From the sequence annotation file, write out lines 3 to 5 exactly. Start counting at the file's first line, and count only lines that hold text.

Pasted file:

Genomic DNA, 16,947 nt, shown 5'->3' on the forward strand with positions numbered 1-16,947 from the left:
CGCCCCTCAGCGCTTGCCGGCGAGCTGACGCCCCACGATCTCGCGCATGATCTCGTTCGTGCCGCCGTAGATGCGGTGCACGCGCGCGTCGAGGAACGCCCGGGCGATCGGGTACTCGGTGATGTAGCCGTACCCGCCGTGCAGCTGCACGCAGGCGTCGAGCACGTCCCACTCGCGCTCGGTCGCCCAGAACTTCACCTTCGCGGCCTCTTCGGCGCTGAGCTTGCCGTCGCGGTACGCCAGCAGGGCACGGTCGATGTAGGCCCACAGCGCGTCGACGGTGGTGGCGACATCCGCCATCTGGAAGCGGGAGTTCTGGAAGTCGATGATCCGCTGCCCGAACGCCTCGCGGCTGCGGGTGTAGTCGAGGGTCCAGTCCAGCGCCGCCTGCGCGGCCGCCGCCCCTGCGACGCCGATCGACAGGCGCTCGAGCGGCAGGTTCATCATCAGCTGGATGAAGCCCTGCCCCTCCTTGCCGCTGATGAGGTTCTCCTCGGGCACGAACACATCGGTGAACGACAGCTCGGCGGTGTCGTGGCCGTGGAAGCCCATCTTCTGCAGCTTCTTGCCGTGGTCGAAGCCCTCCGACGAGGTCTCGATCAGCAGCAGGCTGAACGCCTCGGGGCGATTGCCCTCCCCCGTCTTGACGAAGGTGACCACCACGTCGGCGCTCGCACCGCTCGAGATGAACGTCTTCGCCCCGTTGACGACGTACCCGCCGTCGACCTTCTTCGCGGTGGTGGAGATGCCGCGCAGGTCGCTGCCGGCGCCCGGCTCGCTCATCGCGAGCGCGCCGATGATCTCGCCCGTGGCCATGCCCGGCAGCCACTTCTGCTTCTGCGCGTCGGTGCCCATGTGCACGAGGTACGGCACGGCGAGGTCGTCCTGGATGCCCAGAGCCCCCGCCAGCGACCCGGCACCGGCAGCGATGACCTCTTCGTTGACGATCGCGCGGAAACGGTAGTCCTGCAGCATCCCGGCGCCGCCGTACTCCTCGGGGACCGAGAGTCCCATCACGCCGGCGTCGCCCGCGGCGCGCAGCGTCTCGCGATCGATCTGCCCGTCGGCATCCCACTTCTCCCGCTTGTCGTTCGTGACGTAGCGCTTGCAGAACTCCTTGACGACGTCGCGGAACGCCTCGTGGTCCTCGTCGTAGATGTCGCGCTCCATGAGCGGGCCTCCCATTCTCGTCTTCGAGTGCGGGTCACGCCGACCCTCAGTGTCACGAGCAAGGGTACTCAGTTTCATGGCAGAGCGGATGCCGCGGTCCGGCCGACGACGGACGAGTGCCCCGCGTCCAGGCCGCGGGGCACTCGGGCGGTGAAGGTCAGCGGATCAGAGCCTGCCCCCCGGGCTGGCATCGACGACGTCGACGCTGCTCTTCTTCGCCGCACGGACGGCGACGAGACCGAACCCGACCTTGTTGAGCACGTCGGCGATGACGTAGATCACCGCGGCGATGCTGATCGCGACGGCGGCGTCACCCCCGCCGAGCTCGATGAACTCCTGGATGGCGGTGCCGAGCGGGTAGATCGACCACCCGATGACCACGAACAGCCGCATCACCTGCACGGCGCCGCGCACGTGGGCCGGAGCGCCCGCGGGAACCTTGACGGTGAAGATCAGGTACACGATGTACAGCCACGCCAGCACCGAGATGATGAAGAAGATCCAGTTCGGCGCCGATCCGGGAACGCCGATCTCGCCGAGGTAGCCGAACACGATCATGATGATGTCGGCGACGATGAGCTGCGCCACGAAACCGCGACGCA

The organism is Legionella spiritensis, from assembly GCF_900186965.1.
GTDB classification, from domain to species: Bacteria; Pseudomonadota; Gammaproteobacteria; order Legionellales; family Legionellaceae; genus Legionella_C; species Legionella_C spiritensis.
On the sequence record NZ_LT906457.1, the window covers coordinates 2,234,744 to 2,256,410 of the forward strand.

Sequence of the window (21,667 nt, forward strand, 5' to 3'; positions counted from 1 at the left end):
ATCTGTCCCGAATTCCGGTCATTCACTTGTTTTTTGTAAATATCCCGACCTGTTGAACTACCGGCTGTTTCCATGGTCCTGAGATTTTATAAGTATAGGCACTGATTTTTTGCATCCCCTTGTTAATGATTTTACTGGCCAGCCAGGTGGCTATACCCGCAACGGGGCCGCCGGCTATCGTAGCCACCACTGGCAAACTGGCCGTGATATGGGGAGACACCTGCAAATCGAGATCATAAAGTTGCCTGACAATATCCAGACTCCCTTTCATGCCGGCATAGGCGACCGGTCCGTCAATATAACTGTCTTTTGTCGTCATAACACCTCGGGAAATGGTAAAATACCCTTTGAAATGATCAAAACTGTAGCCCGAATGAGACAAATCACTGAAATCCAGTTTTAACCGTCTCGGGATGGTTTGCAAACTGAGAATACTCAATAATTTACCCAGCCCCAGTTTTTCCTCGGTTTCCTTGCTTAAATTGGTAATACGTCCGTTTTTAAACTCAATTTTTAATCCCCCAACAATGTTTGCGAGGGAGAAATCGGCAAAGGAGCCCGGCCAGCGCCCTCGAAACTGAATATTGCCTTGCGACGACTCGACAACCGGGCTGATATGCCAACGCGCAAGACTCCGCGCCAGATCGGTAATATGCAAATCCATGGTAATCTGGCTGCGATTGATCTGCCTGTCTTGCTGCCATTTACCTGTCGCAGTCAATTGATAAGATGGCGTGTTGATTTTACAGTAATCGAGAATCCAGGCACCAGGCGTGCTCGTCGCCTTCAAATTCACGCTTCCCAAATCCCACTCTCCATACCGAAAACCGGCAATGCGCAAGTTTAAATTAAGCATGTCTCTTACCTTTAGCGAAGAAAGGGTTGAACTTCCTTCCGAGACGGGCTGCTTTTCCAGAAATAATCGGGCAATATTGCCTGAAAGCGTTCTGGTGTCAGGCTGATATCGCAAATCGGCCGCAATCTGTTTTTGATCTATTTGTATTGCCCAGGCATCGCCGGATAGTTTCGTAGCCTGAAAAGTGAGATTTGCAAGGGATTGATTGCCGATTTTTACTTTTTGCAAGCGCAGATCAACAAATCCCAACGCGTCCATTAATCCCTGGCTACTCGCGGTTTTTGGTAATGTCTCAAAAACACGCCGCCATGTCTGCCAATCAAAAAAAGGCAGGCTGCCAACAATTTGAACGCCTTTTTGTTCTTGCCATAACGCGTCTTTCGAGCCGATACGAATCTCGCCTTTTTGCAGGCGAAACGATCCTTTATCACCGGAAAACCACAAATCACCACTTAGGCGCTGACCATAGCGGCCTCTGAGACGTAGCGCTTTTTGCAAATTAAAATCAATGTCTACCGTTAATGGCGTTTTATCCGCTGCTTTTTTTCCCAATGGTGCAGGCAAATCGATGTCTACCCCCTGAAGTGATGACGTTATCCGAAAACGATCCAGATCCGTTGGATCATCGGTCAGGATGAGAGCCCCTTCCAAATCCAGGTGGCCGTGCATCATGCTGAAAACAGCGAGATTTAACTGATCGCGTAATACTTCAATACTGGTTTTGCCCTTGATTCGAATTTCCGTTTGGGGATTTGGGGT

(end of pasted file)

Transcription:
The organism is Legionella spiritensis, from assembly GCF_900186965.1.
GTDB classification, from domain to species: Bacteria; Pseudomonadota; Gammaproteobacteria; order Legionellales; family Legionellaceae; genus Legionella_C; species Legionella_C spiritensis.
On the sequence record NZ_LT906457.1, the window covers coordinates 2,234,744 to 2,256,410 of the forward strand.